Others whose contracts were terminated back before the lockout came into effect were: DL Kenyon Coleman, OL John St. Clair, LB David Bowens, TE Robert Royal and LB Eric Barton. These too were easily all "buys."
Coleman and Bowens are the only two who I might have even hesitated in the slightest on, but Coleman is too big a risk with too little potential reward, and Bowens, while a hard worker and good guy, is simply too old and ineffective to continue getting the job done.
When Jake Delhomme was cut by the Browns last week, I doubt there was a single person in Cleveland who would have argued that this move wasn't a "buy."
I'll admit I was a bit sad seeing Delhomme leave, but only because I had hoped he would be willing to give up his job as the third-string quarterback and move into a coaching role.
But in terms of what he offers on the field, the Browns were absolutely right to let Delhomme go. With Wallace re-signed as the backup and Jarrett Brown brought in as a possible third-string option back at the beginning of the offseason, there just isn't a role with the Browns any more for an aging and ineffective QB like Delhomme anymore.
This brings me to the first "sell" move of the offseason. That move was allowing Eric Wright to leave. I know, I know: CB Wright had a very rough 2010. I'll admit there were times I wished he'd been cut right in the middle of the season.
But he did show improvement toward the end of 2010, and the Browns don't have a ton of depth at CB. If Wright could have kept the mental mistakes to a minimum, he could have snagged and kept the starting CB job.
Instead, the Browns, despite having tendered him, lost him to the Lions. The compensation for losing a tendered player may wind up being worth it in the end, depending how Wright does this season with the Lions and how the Browns do this season without him.
We could see a shift to a "buy" on this move eventually, but until the Browns build out some depth at CB, I'm calling it a "sell."
LB Jason Trusnik left the Browns as a free agent and has signed with the Miami Dolphins. Letting Trusnik go seems easily like a "buy." He wasn't a player who had nothing to offer, but the Browns have more than enough mediocre LBs on the roster. They were smart to let Trusnik go and spend their money on other things.
Lastly, there's Guard Floyd "Porkchop" Womack, who was a free agent and left the Browns to sign with the Cardinals. While I'll miss having a player called Porkchop around (who wouldn't?), I'm fine with the Browns letting him leave and will call the fact that he wasn't re-signed a "buy."
Womack wasn't completely without value, but he was too old and weak to do the job we needed him to do.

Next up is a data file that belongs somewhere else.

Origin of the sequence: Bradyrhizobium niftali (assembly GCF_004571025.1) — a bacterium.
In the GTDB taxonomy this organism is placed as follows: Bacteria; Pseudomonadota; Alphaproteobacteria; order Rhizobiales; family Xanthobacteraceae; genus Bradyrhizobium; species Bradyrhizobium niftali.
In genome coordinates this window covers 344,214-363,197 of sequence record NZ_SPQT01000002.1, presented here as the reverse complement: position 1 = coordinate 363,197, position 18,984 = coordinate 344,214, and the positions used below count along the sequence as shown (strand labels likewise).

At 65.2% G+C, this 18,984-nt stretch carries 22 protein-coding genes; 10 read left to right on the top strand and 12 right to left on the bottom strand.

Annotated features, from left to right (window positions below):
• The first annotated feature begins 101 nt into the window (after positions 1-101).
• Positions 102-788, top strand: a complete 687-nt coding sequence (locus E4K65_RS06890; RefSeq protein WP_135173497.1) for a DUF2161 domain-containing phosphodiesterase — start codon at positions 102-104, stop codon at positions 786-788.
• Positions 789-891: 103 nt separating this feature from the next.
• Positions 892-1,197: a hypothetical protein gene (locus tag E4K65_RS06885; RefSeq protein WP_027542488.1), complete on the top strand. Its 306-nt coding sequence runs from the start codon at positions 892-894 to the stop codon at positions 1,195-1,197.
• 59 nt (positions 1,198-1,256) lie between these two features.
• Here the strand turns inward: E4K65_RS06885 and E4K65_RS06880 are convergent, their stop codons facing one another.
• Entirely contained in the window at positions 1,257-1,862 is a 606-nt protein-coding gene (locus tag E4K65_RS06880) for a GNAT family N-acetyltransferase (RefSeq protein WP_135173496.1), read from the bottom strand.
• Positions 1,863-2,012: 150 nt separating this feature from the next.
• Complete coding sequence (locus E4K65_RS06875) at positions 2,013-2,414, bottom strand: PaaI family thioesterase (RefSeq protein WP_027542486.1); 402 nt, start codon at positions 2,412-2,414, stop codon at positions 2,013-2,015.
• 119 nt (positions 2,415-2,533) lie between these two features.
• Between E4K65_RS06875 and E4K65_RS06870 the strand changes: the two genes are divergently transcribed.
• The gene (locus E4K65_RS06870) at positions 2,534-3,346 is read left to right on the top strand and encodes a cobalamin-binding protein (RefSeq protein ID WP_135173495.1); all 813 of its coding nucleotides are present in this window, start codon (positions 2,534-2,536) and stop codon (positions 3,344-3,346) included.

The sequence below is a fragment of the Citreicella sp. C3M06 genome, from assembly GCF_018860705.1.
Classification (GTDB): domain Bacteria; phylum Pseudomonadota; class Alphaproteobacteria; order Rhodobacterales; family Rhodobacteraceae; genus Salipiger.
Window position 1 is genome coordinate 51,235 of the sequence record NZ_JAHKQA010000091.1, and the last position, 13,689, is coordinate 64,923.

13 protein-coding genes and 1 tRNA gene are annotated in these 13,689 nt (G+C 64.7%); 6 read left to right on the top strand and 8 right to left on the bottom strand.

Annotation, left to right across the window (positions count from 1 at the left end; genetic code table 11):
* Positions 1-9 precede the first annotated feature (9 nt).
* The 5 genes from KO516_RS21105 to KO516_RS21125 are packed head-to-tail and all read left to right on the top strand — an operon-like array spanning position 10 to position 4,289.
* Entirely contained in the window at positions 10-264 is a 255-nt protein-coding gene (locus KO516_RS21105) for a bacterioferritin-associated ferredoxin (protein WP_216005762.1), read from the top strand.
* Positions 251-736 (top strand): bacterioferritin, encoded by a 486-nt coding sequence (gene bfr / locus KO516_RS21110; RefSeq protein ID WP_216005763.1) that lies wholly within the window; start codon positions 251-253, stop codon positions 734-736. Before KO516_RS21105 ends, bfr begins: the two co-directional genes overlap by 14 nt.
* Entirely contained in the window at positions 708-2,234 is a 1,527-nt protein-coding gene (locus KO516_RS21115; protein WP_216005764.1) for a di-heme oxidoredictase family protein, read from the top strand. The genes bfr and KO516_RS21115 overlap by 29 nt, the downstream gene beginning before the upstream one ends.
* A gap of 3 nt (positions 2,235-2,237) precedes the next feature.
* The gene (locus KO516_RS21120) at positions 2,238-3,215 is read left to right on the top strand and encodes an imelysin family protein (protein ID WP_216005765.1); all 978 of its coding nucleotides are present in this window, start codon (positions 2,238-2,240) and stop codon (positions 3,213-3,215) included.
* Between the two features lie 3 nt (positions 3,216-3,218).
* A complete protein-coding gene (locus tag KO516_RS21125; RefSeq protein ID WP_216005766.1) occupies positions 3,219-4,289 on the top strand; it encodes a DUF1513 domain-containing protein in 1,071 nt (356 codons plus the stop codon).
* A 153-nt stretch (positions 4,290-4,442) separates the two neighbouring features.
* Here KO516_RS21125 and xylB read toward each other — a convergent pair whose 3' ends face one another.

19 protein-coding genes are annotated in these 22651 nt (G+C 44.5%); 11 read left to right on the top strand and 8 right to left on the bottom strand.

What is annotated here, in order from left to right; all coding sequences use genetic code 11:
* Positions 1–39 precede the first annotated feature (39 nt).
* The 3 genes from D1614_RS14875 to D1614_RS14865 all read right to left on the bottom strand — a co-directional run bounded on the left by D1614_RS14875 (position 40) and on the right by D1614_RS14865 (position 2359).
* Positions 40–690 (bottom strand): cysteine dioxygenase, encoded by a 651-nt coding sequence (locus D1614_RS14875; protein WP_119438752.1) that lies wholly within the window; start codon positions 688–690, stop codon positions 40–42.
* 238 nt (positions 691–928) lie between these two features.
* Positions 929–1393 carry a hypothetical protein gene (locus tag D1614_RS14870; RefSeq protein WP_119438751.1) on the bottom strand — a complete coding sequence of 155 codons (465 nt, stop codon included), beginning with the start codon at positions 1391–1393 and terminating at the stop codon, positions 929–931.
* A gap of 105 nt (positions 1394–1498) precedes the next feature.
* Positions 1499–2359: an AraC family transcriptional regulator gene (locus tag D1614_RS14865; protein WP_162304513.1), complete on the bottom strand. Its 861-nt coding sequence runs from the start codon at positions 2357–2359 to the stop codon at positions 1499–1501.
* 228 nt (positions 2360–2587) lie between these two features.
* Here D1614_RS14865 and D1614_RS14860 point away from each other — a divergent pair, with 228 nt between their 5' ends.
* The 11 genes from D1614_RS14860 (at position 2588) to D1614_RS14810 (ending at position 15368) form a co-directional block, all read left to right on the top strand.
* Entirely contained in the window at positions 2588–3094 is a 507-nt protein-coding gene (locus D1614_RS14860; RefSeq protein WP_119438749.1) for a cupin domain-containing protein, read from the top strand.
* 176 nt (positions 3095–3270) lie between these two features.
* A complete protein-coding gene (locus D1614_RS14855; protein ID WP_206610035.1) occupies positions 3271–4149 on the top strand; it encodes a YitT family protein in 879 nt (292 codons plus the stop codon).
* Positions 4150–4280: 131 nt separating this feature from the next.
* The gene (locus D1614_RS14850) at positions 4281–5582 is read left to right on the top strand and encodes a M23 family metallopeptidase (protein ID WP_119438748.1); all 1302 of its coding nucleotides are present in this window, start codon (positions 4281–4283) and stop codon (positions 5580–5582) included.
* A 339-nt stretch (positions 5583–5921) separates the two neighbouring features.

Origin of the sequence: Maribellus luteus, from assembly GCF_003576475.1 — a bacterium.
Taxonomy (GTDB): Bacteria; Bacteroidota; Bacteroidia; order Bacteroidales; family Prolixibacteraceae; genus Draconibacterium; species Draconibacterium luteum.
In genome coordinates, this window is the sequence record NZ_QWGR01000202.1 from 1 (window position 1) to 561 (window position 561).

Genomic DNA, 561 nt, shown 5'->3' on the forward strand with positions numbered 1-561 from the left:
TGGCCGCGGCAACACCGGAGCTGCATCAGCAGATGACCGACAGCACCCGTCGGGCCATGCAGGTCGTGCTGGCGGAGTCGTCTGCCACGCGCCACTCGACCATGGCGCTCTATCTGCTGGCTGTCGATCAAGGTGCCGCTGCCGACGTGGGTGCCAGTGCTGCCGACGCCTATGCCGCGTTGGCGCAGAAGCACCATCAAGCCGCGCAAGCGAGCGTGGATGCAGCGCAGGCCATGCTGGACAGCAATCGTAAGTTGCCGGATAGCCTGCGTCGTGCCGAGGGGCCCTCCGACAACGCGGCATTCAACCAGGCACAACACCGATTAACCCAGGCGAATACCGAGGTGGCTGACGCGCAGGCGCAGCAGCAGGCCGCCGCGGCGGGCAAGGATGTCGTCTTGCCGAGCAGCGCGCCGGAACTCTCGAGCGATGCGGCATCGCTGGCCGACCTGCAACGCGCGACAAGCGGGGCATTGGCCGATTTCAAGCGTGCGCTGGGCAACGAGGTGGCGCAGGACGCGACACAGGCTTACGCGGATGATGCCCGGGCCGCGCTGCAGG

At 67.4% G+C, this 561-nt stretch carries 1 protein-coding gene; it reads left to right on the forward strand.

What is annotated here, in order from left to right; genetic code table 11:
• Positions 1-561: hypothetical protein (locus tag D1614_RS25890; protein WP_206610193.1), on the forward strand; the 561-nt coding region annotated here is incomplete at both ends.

First, let's talk about the two players the Browns have brought in thus far via trade rather than free agency: they are DT Brodrick Bunkley and G John Greco.
Bunkley was acquired from the Eagles in exchange for the Browns 2012 fifth-round pick. A fifth-rounder is costly enough to force us to carefully evaluate the deal, but overall, I like the move and will call it a sell. Bunkley is excellent against the run, an area in which the Browns defense has struggled in recent years.
While he started only five games for Philadelphia last season due to an ongoing elbow issue, he seems healthy now and is good insurance if nothing else given that first-round pick Phil Taylor has yet to sign his contract with the Browns.
Then there's Greco, a guard for whom the Browns traded a conditional seventh-round pick to St.Louis. Any time you trade for a conditional pick, it's a good assumption that the move is a "buy."
That appears to be the case here, as the Browns have only offered a seventh rounder for him, and they won't even have to give the Rams that if Greco doesn't start. It's a very safe agreement that can really only help the Browns.
Next let's look at QB Jarrett Brown, who the Browns signed way back in January. I like Brown as a possible third-string QB for Cleveland, and he wasn't expensive to bring in at all. The move is definitely a "buy."
Lastly, there's former Packer RB Brandon Jackson, signed to a two-year contract that will pay $4.5 million over two years. This is a great move for the Browns and a definite "buy."
The Browns had serious depth concerns at RB with Montario Hardesty's health issues, so it made a lot of sense for them to bring in a guy like Jackson.
He's a huge upgrade over Mike Bell, so unless Hardesty miraculously stays healthy this year, we'll assume Jackson will be sitting directly behind Payton Hillis as the second RB on the Browns' depth chart.
Beyond that, the rest of the signings from outside were UDFAs which I'll discuss later this week. The Browns have stated that they won't be "very aggressive" in the free agent market this year, but we should expect to see a few more players brought in as training camp gets underway.